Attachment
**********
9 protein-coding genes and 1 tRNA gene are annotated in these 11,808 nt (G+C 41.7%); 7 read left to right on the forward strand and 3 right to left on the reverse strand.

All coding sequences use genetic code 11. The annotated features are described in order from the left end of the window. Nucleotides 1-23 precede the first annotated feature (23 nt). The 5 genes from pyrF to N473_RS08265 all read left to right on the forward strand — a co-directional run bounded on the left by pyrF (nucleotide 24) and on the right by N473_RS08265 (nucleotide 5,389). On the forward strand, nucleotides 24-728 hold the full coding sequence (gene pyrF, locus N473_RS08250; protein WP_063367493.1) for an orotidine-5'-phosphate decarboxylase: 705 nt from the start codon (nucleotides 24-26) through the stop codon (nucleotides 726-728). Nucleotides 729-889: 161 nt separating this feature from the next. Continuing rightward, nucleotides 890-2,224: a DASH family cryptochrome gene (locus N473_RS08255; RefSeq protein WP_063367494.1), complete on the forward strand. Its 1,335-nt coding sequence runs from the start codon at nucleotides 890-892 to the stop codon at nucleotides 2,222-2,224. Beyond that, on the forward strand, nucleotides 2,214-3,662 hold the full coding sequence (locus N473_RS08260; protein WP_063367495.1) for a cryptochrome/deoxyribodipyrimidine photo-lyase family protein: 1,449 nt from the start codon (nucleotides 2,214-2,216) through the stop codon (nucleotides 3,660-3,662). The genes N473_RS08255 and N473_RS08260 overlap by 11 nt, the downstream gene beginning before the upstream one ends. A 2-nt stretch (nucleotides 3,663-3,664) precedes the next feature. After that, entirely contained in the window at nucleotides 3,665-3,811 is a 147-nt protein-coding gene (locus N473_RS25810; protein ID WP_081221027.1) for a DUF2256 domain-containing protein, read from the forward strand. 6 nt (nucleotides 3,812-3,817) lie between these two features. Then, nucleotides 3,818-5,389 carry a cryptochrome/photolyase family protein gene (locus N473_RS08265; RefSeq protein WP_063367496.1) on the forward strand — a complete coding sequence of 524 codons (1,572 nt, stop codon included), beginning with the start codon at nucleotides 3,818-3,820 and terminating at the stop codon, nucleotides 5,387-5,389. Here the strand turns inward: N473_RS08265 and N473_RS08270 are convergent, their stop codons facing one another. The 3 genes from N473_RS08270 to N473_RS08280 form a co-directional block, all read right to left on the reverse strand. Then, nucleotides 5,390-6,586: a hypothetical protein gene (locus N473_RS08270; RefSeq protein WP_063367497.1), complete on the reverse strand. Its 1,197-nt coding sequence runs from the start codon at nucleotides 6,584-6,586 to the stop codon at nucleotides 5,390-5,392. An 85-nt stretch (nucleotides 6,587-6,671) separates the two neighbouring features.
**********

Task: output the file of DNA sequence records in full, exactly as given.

9 protein-coding genes and 1 tRNA gene are annotated in these 11,808 nt (G+C 41.7%); 7 read left to right on the forward strand and 3 right to left on the reverse strand.

All coding sequences use genetic code 11. The annotated features are described in order from the left end of the window. Nucleotides 1-23 precede the first annotated feature (23 nt). The 5 genes from pyrF to N473_RS08265 all read left to right on the forward strand — a co-directional run bounded on the left by pyrF (nucleotide 24) and on the right by N473_RS08265 (nucleotide 5,389). On the forward strand, nucleotides 24-728 hold the full coding sequence (gene pyrF, locus N473_RS08250; protein WP_063367493.1) for an orotidine-5'-phosphate decarboxylase: 705 nt from the start codon (nucleotides 24-26) through the stop codon (nucleotides 726-728). Nucleotides 729-889: 161 nt separating this feature from the next. Continuing rightward, nucleotides 890-2,224: a DASH family cryptochrome gene (locus N473_RS08255; RefSeq protein WP_063367494.1), complete on the forward strand. Its 1,335-nt coding sequence runs from the start codon at nucleotides 890-892 to the stop codon at nucleotides 2,222-2,224. Beyond that, on the forward strand, nucleotides 2,214-3,662 hold the full coding sequence (locus N473_RS08260; protein WP_063367495.1) for a cryptochrome/deoxyribodipyrimidine photo-lyase family protein: 1,449 nt from the start codon (nucleotides 2,214-2,216) through the stop codon (nucleotides 3,660-3,662). The genes N473_RS08255 and N473_RS08260 overlap by 11 nt, the downstream gene beginning before the upstream one ends. A 2-nt stretch (nucleotides 3,663-3,664) precedes the next feature. After that, entirely contained in the window at nucleotides 3,665-3,811 is a 147-nt protein-coding gene (locus N473_RS25810; protein ID WP_081221027.1) for a DUF2256 domain-containing protein, read from the forward strand. 6 nt (nucleotides 3,812-3,817) lie between these two features. Then, nucleotides 3,818-5,389 carry a cryptochrome/photolyase family protein gene (locus N473_RS08265; RefSeq protein WP_063367496.1) on the forward strand — a complete coding sequence of 524 codons (1,572 nt, stop codon included), beginning with the start codon at nucleotides 3,818-3,820 and terminating at the stop codon, nucleotides 5,387-5,389. Here the strand turns inward: N473_RS08265 and N473_RS08270 are convergent, their stop codons facing one another. The 3 genes from N473_RS08270 to N473_RS08280 form a co-directional block, all read right to left on the reverse strand. Then, nucleotides 5,390-6,586: a hypothetical protein gene (locus N473_RS08270; RefSeq protein WP_063367497.1), complete on the reverse strand. Its 1,197-nt coding sequence runs from the start codon at nucleotides 6,584-6,586 to the stop codon at nucleotides 5,390-5,392. An 85-nt stretch (nucleotides 6,587-6,671) separates the two neighbouring features.